The Game (2004)

This was a birth certificate, for a child born in some place called Ferozepore in the year 1875.  His father’s name clarified the difficulties of the K—something from the other forms: Kimball.

I looked up, hoping for an explanation, only to find both sets of grey Holmes locked expectantly onto me.  How long, I wondered, before I stopped feeling like some slow student facing her disappointed headmistress?  “I’m sorry,” I began, and then I paused, my mind catching at last on a faint sense of familiarity: Kimball.  And O’Hara.  Add to that a town that could only be in India…. No; oh, no—the book was just a children’s adventure tale. “I’m sorry,” I repeated, only where before it had connoted apology, this time it was tinged with outrage.  “This doesn’t have anything to do with Kim, does it? The Kipling book?”

“You’ve read it?” Mycroft asked.

“Of course I’ve read it.”

“Good, that saves some explaining. I believe this to be his amulet case.”

“He’s real, then? Kipling’s boy?”

“As real as I am,” said Sherlock Holmes.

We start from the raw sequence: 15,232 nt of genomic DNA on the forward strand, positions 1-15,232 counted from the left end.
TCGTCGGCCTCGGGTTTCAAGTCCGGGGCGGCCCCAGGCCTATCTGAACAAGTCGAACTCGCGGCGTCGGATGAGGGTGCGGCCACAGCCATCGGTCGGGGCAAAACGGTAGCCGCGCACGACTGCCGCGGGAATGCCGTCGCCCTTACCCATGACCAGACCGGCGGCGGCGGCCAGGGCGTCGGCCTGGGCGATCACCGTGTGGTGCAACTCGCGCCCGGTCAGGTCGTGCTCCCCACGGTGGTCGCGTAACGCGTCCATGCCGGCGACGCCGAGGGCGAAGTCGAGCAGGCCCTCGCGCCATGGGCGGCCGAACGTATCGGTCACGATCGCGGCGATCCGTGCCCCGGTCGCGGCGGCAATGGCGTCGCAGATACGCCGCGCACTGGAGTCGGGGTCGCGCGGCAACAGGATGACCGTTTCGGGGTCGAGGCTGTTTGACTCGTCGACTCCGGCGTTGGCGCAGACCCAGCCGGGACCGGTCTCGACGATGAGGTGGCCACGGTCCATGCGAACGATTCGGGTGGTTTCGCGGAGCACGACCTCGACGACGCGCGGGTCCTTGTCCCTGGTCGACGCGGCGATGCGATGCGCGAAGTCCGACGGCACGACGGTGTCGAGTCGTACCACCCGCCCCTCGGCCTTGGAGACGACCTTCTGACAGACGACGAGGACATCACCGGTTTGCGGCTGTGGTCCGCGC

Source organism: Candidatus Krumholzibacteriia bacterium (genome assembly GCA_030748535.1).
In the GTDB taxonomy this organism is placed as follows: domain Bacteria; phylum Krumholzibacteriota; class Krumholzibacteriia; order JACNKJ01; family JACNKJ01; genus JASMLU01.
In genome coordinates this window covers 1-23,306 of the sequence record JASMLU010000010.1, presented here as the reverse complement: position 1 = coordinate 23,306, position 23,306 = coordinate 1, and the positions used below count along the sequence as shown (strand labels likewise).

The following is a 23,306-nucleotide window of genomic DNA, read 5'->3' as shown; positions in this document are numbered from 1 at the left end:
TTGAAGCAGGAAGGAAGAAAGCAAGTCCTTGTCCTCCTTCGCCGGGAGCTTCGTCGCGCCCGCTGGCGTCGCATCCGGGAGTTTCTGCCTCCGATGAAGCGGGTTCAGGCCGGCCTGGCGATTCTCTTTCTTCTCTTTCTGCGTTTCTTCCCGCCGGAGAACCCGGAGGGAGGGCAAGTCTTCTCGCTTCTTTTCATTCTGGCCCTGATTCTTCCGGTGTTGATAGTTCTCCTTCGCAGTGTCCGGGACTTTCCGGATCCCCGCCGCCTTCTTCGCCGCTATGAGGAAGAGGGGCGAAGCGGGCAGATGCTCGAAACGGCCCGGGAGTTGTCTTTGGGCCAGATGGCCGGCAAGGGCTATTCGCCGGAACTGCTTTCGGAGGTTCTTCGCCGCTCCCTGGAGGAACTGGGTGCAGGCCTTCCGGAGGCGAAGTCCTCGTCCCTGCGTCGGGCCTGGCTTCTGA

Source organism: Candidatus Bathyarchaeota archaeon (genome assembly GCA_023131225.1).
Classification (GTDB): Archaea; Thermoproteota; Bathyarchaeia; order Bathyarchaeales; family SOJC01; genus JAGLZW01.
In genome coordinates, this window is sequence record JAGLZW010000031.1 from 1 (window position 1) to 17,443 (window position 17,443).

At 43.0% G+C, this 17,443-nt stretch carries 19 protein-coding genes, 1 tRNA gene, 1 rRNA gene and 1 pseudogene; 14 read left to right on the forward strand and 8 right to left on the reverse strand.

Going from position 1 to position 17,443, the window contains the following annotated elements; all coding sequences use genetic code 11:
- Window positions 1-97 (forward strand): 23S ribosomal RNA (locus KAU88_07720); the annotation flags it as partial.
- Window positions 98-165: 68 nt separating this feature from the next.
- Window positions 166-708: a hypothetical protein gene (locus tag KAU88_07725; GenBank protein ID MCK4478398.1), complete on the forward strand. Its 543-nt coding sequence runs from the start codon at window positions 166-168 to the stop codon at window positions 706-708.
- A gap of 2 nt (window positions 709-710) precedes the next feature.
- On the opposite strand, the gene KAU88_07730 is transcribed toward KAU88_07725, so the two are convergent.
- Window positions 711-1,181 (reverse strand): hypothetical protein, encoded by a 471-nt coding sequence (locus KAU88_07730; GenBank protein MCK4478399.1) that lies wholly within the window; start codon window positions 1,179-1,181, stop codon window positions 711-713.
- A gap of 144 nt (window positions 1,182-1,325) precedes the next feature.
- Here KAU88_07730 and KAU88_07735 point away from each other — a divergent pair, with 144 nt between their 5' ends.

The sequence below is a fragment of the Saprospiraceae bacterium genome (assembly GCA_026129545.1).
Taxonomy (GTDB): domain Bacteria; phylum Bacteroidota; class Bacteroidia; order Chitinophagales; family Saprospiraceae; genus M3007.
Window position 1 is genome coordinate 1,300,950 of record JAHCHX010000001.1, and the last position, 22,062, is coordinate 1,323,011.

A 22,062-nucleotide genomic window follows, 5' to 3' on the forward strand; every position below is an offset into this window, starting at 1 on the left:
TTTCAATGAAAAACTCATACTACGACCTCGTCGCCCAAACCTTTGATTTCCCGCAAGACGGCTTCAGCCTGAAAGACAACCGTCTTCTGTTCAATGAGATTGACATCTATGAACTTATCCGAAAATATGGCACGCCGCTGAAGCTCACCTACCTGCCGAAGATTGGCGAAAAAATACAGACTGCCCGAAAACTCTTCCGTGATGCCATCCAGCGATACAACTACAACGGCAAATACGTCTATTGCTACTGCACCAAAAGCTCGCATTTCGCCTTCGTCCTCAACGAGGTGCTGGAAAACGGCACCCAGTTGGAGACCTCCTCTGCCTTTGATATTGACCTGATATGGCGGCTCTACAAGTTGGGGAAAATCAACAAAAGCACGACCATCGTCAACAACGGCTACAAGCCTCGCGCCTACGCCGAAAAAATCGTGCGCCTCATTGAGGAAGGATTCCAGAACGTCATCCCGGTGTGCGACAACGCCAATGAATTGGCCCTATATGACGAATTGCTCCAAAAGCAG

To Buy a Copy

Indiebound
Bookshop Santa Cruz (ask for a signed copy!)
Kindle
Nook 

What they say

Lush colorful and utterly compelling, this is a superbly wrought novel of suspense that evokes its period with enviable panache. FOUR STARS out of four stars.  (Detroit Free Press)

King [develops] a series of voluptuous set pieces: about the learning of language, prestidigitation, and disguise; about shipboard mores among the upper classes; about the daily habits of a maharaja’s many-splendored guests and how they are housed, fed, and entertained. All the while and underneath these musings develops a wondrously taut mystery, ticking away like a malevolent clock…. Fabulous reading, breathless excitement, and the myriad pleasures of watching great minds at work.  (Booklist, starred review)

Links

Read Laurie’s thoughts on writing The Game on her blog, Mutterings.

The author interviewing herself about The Game.

For a timeline and various links, go to Mary Russell’s World

The online edition of Rudyard Kipling’s Kim, a book which has much to do with The Game

A provocative article on Kim by Ian Mackean

A review of British India

And for an 1880 article on pig sticking, see here or see the 1911 article

To see the kind of plane flown in and out of Khanpur, see here

For a bibliography and Laurie’s suggestions to teacher and book groups, click here

Pictures

Click the entrance to New Fort, Khanpur to visit the gallery